Polynesian Legends About The Black Pearl

According to ancient Polynesian legends handed down from one generation to the next:

Ancients believed that Tahitian pearls were the first cases of light, which were given by the Creator to Tane --God of Harmony and Beauty. Tahitian pearls illuminated the vault of heaven with their light. 

Their form and brightness inspired Tane to create the stars. Tane then brought the pearls to Rua Hatu -- God of the Ocean in order for him to lighten his domain. Oro -- God of War and Peace, working for Tane, entrusted human women whom he coveted to conceive his descendants, with the first pearls, as tokens of love. With the achievement of his work complete, he gave "Te ufi" - pearl oysters to humans, in memory of his voyage on earth. Ever since, the pearl oyster "Te ufi -- Pinctada Margaritifera, has thrived in the lagoons of French Polynesia.

In Polynesian culture, the first two mythical pearls, which were given to a princess on earth by Oro -- God of war and peace, were Poe Rava -- the extraordinary peacock colored pearl and Poe Konini -- the sculptural circled pearl.

Another myth says that Okana and Uaro - the spirits of Coral and Sand –both adorned Te Ufi with a glistening cloak that utilizing all the hues of every fish that swam the Polynesian seas.  For Thousands of years the glory of the heavens has come to rest in the secret hollow of the iridescent mother-of-pearl, as a gift from the sky to the sea.

Another dreamy and romantic story about the Tahitian black pearl speaks of how the moon bathes the ocean with its light to attract the oysters. When they come to the ocean surface, the moon bestows heavenly dew upon each one of them. In time, the drop of heavenly dew is polished and shrouds itself in garments with blue, green, gold and pink shining in the colors of Tahitian pearls.

There are many myths and legends that attribute the black pearls with various powers from being a healer to cupid and even a gift of God. In ancient times, the Tahitian black pearl was a jewel worn only by royalty and hence came to be known as the Pearl of Queens and the Queen of Pearls.

History of the Tahitian Black Pearl

Born in French Polynesia’s South Pacific seas, the Tahitian pearl is a reflexion of the beauty of Polynesia. A Tahitian pearl’s surface reflects the shimmering quality of the luminous Polynesian waters and its forms and curves are suggestions of sensuality and passion.  Created in the legendary South Seas, fine Tahitian cultured pearls boast all of the colors and shapes that one can dream of. Since its discovery, the Tahitian pearl has conjured purity, sensuality, exclusivity and mystery. It is no wonder then that for hundreds of years, men and women have traveled the world to French Polynesia in search of the elusive Tahitian pearl. A symbol of purity and elegance, the Tahitian pearl enchants and captivates all who behold it.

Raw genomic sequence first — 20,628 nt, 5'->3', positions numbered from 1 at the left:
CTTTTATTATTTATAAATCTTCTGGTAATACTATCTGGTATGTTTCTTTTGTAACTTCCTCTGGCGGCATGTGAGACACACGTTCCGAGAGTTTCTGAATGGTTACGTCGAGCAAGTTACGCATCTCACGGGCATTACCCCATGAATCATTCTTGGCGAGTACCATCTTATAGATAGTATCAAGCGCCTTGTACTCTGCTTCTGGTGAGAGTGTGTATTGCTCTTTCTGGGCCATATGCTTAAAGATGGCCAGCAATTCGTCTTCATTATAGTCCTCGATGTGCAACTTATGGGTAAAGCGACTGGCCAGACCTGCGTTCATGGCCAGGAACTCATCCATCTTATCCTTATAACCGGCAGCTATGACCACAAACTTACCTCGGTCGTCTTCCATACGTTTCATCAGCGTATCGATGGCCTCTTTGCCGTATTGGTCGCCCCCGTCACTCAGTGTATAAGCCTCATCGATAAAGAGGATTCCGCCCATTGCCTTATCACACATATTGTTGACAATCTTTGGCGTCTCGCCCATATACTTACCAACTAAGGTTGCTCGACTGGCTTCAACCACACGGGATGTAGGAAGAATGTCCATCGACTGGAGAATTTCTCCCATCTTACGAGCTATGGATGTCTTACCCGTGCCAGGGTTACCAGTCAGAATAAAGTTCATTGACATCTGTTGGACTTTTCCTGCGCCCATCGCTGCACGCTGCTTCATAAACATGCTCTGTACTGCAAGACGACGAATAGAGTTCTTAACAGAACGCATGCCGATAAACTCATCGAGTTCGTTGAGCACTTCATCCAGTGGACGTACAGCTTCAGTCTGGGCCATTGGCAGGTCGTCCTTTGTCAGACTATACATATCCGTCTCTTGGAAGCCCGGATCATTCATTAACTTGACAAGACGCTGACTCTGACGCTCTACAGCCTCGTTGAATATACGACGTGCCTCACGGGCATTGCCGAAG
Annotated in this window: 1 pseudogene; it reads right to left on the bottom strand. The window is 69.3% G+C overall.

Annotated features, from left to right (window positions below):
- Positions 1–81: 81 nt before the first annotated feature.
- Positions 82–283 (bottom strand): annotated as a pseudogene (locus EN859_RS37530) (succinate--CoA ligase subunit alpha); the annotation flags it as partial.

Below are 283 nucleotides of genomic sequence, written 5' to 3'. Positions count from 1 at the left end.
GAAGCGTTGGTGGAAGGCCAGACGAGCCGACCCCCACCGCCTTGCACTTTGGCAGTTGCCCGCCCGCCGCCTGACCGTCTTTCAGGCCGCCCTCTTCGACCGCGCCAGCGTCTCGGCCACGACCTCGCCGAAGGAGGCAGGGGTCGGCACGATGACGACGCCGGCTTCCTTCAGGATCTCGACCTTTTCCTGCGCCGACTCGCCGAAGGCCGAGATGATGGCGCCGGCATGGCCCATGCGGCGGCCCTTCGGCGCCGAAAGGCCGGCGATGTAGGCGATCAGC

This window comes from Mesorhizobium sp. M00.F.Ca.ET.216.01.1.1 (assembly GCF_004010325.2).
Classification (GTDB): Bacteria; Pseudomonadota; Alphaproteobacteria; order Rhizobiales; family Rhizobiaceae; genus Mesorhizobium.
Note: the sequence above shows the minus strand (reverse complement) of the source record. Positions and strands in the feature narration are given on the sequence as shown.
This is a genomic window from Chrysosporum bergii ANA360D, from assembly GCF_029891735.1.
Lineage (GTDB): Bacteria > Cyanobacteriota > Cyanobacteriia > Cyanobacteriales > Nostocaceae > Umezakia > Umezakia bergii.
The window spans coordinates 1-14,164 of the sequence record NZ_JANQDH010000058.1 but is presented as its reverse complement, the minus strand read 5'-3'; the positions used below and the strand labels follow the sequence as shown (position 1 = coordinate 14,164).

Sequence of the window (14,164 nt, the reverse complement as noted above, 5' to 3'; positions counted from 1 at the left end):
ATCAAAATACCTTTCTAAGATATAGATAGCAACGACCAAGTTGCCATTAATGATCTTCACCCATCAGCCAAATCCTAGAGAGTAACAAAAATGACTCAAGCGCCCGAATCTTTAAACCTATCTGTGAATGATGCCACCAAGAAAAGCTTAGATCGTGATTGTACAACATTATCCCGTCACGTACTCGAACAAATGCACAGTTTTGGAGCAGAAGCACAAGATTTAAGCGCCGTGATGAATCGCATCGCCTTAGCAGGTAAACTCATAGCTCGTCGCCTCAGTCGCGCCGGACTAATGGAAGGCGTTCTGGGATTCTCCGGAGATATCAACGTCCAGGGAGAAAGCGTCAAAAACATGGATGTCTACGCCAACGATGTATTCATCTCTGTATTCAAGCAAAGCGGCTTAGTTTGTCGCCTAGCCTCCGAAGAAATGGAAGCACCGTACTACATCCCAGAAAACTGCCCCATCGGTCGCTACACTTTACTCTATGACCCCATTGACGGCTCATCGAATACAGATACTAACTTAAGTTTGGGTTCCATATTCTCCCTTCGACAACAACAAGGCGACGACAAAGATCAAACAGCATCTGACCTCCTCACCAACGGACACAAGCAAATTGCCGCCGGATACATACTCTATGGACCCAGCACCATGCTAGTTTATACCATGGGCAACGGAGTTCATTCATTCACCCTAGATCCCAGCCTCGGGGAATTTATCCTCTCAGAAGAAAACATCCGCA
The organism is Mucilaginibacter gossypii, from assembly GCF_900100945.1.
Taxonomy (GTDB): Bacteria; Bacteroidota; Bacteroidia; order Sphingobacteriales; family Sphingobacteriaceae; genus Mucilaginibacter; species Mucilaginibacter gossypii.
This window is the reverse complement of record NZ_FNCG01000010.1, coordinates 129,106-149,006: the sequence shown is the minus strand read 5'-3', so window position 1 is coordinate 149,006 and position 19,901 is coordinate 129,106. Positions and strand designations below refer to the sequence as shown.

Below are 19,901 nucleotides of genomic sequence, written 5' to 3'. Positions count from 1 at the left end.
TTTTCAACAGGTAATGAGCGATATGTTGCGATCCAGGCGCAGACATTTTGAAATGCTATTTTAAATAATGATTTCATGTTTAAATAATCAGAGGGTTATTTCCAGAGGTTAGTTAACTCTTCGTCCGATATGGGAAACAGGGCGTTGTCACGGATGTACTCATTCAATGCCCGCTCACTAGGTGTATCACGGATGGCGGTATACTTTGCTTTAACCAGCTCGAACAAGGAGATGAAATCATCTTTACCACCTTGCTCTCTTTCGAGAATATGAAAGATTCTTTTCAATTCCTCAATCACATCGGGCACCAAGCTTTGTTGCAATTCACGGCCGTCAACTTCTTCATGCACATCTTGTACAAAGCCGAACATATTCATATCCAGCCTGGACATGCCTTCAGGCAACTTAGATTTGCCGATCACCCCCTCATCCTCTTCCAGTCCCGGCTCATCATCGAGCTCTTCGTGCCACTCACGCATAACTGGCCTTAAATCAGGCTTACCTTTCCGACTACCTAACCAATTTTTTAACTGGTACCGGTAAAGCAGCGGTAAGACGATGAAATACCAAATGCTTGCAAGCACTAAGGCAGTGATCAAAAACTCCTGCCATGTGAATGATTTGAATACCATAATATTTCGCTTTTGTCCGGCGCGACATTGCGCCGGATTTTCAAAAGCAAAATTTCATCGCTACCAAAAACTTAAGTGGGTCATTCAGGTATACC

The mollusk variety which produces Tahitian pearls is called the Pinctada Margaritifera, aptly named after the Latin “margarita” for treasure. Only about 30% of nucleated mollusks will produce a successful pearl and only 1 % will be of gem quality. The quality of a pearl depends on many factors, including water temperature and purity, nacre thickness, and the experience level of the grafter. Yet, none of these is as important as the health of the Tahitian pearl-bearing Pinctada Margaritifera mollusks, which thrive only in one location on earth: the pristine lagoons of French Polynesia.


Simon Grand, a producer of oysters in Arachon, successfully tested growing spats, or young oysters, in pristine Polynesian lagoons  around the Gambier Islands.


Two biologists, Bouchon Bradley and Gilbert Ranson, studied the productivity of various Polynesian lagoons and set forth a plan for the sustainable cultivation of pearl oysters in them.  Several attempts were made with varying degrees of success.

Early 1960’s

Jean-Marie Domard, who had studied grafting and seeding techniques at the farm of Mr. Kokichi Mikimoto in Japan, achieved the first successful transplant of pearl-oyster stock at Hikueru atoll.


Domard’s transplantation and cultivation techniques were successfully extended to lagoons in Bora Bora with harvested pearls reaching 14mm in diameter.  This production was featured in jewelry set by the famous jeweler Mourareau, and a new industry was born.


The first true Tahitian pearl  farm, called  ‘Société Perlière de Manihi’ was born on the atoll of Manihi. The founders of the innovative concept were renownmabe pearl grower Koko Chaze, and Frenchmen Jacques and Aubert Rosenthal, grandsons of the renowned Parisian jeweler Leonard Rosenthal, who financed the operation.


The first round pearl was produced and other pearl farms quickly emerged in the fruitful lagoons of French Polynesia.


The Gemological Institute of America (GIA) officially recognized the "natural color" of Tahitian pearls.


The World Jewelry Confederation, or CIBJO, officially adopted the standardized nomenclature "naturally-colored Tahitian cultured pearls." With recognition by gemological authorities and industry standardized classifications, the Tahitian cultured pearl began its rise in popularity. 


The Tahitian cultured pearl was recognized and respected by jewelers and collectors world-wide as the "Pearl of Queens" – and as the "Queen of Pearls".